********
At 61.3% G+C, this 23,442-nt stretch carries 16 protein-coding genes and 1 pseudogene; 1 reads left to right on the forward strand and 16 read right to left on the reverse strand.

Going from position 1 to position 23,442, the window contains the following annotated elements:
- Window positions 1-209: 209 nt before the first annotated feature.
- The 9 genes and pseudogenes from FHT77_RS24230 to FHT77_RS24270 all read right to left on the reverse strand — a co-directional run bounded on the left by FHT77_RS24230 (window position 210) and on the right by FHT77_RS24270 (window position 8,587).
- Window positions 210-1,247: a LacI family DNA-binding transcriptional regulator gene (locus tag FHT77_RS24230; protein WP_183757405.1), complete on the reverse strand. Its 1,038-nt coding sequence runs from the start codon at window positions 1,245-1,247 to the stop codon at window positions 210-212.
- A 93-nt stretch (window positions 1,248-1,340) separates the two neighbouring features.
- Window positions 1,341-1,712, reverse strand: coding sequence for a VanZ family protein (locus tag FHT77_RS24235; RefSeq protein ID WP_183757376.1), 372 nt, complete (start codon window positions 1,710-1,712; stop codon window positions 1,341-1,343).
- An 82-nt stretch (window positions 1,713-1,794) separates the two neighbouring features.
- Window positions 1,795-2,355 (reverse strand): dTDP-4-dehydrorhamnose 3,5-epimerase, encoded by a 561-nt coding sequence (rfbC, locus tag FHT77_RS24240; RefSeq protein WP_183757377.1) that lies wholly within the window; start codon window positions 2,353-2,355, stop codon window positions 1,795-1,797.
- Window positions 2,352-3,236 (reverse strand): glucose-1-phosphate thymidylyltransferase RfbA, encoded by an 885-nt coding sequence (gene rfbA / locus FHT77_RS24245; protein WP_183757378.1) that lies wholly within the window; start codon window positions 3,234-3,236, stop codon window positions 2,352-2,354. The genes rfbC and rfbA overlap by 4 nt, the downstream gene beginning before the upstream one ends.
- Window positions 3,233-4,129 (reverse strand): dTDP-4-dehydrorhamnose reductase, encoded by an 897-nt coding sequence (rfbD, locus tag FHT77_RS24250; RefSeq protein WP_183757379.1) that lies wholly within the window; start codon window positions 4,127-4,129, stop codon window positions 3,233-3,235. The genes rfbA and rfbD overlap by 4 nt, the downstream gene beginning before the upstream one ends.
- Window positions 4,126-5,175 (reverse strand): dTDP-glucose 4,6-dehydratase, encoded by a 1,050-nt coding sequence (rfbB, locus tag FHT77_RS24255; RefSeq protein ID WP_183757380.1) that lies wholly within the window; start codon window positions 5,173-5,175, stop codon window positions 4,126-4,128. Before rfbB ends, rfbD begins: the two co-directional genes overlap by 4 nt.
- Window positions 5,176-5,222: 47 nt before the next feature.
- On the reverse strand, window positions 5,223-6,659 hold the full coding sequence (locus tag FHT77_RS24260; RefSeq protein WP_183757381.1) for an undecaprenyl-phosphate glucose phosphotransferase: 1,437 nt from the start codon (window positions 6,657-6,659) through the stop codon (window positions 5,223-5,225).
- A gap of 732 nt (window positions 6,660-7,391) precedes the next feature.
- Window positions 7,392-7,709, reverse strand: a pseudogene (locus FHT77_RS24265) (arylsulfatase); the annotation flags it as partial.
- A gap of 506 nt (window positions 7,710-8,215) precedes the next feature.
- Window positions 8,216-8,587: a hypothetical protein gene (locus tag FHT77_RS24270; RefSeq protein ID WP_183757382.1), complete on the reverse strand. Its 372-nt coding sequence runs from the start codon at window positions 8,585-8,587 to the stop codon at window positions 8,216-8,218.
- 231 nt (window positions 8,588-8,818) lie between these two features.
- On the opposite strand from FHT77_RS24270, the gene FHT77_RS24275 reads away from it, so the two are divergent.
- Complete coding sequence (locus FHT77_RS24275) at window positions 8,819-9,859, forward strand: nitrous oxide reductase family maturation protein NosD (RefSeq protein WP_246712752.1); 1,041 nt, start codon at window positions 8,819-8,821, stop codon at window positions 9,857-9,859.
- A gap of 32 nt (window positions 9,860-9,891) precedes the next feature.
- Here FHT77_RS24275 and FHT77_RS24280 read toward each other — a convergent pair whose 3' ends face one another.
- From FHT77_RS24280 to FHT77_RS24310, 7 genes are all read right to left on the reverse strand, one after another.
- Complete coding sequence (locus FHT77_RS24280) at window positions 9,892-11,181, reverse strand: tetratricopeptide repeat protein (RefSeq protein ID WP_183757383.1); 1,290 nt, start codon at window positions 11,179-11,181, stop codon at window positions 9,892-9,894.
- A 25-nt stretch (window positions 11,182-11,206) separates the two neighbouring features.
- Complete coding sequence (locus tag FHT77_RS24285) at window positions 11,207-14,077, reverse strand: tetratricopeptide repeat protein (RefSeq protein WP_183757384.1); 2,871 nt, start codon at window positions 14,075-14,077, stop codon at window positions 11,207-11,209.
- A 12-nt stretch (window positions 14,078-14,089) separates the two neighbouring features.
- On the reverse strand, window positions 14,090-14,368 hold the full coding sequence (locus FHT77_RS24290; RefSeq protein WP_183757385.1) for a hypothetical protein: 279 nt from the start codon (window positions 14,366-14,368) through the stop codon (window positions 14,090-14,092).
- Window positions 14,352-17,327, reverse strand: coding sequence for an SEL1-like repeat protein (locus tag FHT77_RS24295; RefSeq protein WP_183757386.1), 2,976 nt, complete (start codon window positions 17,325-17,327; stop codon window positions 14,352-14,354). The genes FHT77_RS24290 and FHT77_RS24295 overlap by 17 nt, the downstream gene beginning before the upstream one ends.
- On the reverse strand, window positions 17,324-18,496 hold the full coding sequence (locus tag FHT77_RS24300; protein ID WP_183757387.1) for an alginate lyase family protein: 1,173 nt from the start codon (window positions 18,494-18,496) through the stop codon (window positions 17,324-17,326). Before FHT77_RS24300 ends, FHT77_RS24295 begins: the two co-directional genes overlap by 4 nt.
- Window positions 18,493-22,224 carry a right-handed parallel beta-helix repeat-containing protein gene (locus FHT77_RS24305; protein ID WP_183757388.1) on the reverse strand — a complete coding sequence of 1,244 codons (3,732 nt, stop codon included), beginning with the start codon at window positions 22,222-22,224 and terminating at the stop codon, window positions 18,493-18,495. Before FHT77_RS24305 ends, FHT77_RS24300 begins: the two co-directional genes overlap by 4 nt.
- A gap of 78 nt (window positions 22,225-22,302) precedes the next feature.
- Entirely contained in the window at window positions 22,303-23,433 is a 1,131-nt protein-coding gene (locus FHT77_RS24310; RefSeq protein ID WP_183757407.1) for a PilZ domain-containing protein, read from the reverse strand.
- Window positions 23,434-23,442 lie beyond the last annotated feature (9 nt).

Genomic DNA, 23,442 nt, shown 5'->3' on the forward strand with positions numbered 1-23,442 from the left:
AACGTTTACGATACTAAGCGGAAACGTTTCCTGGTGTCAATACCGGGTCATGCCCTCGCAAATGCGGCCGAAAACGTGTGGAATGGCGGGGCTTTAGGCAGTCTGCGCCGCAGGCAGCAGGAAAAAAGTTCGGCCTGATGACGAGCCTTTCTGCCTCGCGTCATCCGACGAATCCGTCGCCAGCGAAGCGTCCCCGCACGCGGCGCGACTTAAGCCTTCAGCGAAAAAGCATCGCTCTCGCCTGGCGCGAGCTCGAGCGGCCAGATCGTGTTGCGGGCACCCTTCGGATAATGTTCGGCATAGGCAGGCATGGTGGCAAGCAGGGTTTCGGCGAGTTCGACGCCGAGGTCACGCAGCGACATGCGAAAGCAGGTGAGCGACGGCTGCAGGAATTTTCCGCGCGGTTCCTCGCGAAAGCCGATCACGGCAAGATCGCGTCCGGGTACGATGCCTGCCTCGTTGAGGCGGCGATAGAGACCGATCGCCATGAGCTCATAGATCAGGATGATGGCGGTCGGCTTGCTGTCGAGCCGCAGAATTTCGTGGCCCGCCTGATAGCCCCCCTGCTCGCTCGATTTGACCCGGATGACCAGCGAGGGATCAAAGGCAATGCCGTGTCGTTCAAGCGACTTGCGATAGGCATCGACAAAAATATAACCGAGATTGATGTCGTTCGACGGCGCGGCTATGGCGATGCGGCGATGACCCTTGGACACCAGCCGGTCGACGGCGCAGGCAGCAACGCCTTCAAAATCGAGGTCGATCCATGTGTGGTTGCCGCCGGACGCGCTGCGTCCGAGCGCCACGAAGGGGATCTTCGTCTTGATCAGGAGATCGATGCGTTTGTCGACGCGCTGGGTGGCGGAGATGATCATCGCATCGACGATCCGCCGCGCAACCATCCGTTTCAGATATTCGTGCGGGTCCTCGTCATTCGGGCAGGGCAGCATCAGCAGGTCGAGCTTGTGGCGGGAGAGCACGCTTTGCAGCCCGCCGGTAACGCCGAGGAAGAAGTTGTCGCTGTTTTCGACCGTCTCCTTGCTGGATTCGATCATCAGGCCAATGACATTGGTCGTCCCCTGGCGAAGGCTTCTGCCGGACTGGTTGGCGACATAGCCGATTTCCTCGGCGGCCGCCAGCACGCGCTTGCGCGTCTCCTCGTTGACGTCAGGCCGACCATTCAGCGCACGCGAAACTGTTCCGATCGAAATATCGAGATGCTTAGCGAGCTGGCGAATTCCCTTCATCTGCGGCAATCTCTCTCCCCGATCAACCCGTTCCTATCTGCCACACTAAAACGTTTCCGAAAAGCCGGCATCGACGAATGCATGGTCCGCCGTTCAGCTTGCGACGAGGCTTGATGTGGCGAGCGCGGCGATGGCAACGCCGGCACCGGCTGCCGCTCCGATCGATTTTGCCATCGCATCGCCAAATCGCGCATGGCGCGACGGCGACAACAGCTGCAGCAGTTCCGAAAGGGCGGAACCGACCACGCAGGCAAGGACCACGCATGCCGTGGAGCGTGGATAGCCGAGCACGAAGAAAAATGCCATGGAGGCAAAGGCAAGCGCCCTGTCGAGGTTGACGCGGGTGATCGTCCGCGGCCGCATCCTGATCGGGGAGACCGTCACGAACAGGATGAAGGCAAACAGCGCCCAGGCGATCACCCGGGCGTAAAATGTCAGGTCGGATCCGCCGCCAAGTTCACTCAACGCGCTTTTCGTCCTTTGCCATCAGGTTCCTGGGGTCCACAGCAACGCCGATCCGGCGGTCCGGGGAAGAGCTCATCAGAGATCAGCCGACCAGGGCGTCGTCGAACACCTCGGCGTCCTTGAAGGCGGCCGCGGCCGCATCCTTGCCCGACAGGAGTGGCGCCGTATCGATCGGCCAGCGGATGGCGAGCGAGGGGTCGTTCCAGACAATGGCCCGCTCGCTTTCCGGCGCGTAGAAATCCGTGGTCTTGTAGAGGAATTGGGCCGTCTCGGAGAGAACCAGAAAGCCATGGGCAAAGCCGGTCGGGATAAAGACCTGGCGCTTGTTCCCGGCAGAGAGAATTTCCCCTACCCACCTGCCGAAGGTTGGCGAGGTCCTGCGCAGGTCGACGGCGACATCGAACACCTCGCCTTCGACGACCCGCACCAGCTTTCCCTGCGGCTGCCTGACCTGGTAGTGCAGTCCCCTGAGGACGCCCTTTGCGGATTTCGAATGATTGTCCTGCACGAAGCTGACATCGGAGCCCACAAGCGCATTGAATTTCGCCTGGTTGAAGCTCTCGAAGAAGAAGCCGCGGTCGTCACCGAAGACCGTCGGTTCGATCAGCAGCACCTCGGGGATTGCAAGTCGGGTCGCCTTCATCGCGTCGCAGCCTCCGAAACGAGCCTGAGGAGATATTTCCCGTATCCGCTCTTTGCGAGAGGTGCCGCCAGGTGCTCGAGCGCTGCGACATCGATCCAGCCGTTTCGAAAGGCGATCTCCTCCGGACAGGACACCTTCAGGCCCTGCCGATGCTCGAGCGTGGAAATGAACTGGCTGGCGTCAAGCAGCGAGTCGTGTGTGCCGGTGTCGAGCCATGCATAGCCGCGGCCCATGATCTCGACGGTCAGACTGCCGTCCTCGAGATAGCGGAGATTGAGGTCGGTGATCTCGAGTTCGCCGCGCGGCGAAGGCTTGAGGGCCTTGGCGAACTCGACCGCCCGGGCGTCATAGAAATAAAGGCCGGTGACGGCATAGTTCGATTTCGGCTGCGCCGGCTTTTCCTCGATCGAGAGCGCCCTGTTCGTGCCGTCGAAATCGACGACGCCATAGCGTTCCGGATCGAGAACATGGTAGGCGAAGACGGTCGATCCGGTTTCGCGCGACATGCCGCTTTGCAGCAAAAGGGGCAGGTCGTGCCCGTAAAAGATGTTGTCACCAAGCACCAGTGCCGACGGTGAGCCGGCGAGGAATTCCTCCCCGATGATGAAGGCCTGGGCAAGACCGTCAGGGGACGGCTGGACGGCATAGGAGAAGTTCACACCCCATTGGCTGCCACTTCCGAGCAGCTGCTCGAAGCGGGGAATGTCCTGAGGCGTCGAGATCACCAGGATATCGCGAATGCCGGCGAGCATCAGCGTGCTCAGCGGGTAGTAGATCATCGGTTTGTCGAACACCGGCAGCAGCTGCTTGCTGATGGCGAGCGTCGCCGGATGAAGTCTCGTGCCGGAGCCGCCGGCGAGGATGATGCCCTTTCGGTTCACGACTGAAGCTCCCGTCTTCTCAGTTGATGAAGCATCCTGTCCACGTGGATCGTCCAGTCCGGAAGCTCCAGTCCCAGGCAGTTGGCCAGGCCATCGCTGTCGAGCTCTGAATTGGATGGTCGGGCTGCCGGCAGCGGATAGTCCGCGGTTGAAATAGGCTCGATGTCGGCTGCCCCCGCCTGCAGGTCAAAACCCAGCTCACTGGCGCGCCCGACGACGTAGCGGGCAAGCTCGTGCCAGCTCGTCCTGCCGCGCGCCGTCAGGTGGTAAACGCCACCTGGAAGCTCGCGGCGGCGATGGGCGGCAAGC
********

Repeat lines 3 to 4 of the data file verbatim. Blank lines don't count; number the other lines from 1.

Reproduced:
- Window positions 1-209: 209 nt before the first annotated feature.
- The 9 genes and pseudogenes from FHT77_RS24230 to FHT77_RS24270 all read right to left on the reverse strand — a co-directional run bounded on the left by FHT77_RS24230 (window position 210) and on the right by FHT77_RS24270 (window position 8,587).